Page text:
During the recent months I have received many questions, emails, and phone calls from arts educators and others wondering about where their local work fits with the "Common Core State Standards" (CCSS) and what is happening with the national work in arts education. Hopefully the following will answer questions and provide you with information to help guide your work at the local level.
The National Coalition for Core Arts Standards (NCCAS) coalition is a newly formed partnership of organizations and states who will lead the revision of the 1994 National Standards for Arts Education. The NCCAS plans to complete its work and release new, national voluntary arts education standards by December, 2012. The standards will describe what students should know and be able to do as a result of a quality curricular arts education program. NCCAS is committed to developing a next generation of voluntary arts education standards that will build on the foundation created by the 1994 document, support the 21st-century needs of students and teachers, help ensure that all students are college and career ready, and affirm the place of arts education in a balanced core curriculum.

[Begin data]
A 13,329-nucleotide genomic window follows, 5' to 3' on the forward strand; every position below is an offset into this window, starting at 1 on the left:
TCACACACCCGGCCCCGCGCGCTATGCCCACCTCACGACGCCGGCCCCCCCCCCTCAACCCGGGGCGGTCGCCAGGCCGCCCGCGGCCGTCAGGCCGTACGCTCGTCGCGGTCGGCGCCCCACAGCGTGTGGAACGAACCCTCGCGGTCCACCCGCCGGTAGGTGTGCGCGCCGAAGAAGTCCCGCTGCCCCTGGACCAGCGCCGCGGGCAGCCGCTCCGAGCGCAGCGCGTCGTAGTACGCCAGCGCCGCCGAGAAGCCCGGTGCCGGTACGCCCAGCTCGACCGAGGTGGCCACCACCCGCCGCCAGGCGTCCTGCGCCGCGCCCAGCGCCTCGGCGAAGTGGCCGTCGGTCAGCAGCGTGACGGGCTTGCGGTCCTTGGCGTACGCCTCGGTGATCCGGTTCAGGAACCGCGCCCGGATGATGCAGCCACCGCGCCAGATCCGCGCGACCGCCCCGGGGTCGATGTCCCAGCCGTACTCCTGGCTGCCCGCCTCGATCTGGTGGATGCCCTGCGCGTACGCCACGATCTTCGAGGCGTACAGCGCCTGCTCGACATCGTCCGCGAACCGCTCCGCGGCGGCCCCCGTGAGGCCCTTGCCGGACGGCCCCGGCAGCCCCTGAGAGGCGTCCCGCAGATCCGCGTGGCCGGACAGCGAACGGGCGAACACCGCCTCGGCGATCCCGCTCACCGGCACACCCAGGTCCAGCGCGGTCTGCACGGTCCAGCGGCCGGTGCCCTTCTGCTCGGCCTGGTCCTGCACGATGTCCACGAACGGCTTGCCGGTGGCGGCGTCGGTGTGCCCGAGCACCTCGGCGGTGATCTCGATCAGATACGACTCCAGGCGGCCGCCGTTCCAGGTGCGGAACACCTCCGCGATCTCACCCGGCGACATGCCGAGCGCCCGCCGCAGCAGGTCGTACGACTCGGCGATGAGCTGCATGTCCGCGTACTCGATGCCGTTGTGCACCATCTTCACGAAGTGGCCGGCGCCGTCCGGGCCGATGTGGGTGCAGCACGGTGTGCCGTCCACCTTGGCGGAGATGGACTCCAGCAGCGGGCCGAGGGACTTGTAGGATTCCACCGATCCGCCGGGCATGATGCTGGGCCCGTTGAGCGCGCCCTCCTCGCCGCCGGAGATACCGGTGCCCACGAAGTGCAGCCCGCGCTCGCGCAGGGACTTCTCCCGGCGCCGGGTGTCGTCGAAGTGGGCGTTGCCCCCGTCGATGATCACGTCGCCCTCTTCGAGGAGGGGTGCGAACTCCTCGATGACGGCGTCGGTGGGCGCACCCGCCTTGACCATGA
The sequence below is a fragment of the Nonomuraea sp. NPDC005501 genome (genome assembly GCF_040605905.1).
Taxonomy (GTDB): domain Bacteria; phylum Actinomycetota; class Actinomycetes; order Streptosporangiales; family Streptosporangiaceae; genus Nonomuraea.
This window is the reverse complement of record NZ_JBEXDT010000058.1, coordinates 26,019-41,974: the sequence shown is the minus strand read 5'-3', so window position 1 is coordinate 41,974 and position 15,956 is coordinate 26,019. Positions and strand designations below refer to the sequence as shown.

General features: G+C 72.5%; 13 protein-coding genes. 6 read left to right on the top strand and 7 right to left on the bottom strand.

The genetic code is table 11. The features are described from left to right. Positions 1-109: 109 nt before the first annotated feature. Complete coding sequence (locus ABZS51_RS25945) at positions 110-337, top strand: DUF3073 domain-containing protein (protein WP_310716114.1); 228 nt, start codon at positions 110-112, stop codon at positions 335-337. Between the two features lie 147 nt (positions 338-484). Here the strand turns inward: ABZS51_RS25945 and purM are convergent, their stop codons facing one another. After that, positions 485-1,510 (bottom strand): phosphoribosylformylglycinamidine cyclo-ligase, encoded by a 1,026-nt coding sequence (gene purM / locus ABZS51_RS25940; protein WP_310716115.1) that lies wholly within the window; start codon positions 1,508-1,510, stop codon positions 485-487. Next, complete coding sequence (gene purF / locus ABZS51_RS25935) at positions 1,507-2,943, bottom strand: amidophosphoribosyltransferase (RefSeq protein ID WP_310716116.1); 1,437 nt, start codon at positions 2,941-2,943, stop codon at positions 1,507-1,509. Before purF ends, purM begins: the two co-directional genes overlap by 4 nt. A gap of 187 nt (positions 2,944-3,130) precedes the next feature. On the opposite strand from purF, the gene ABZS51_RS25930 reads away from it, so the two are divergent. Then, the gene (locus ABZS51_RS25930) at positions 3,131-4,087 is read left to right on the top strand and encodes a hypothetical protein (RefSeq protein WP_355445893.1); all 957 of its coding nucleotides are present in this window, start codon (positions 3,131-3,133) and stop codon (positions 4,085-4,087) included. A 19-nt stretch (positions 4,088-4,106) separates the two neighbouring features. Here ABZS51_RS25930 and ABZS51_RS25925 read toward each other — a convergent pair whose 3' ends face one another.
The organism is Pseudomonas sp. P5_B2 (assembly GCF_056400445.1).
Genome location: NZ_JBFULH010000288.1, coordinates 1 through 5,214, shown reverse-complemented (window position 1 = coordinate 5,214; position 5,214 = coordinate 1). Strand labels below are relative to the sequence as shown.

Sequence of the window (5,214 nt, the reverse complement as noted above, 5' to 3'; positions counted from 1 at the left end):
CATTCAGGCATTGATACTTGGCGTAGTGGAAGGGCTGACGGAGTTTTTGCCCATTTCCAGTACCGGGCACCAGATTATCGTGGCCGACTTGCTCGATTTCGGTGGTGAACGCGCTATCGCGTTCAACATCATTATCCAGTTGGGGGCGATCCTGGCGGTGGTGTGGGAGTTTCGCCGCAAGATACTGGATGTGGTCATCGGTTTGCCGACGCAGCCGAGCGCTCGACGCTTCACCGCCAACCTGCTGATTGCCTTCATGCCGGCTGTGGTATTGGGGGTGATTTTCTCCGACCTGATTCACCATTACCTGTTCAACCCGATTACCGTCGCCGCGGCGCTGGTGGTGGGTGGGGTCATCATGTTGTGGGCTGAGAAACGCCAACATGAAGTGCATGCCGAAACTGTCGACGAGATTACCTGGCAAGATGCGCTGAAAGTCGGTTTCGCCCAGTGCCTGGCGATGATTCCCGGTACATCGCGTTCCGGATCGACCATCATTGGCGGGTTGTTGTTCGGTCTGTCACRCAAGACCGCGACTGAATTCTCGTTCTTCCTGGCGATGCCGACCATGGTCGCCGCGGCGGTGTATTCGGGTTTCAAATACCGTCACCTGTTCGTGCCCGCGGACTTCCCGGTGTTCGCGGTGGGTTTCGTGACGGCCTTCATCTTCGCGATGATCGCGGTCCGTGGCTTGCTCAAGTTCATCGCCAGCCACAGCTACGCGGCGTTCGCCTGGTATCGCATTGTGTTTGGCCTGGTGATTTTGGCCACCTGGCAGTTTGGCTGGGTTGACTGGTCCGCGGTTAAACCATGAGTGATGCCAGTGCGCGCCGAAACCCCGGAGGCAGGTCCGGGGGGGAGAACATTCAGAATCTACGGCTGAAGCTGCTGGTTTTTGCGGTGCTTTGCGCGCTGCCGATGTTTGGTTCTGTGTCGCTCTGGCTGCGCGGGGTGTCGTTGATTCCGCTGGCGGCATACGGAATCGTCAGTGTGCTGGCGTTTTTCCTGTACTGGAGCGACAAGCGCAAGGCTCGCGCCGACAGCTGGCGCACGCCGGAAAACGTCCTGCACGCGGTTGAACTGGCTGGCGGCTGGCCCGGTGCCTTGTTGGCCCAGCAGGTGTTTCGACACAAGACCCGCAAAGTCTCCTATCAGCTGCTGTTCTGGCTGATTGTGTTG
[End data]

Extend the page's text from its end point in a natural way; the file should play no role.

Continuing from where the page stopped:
NCCAS will make the creation of the new arts standards an inclusive process, with input from a broad range of arts educators and decision-makers. The revised standards will be grounded in arts education best practice drawn from the United States and abroad, as well as a comprehensive review of developmental research.
The organizations who are partners in the NCCAS: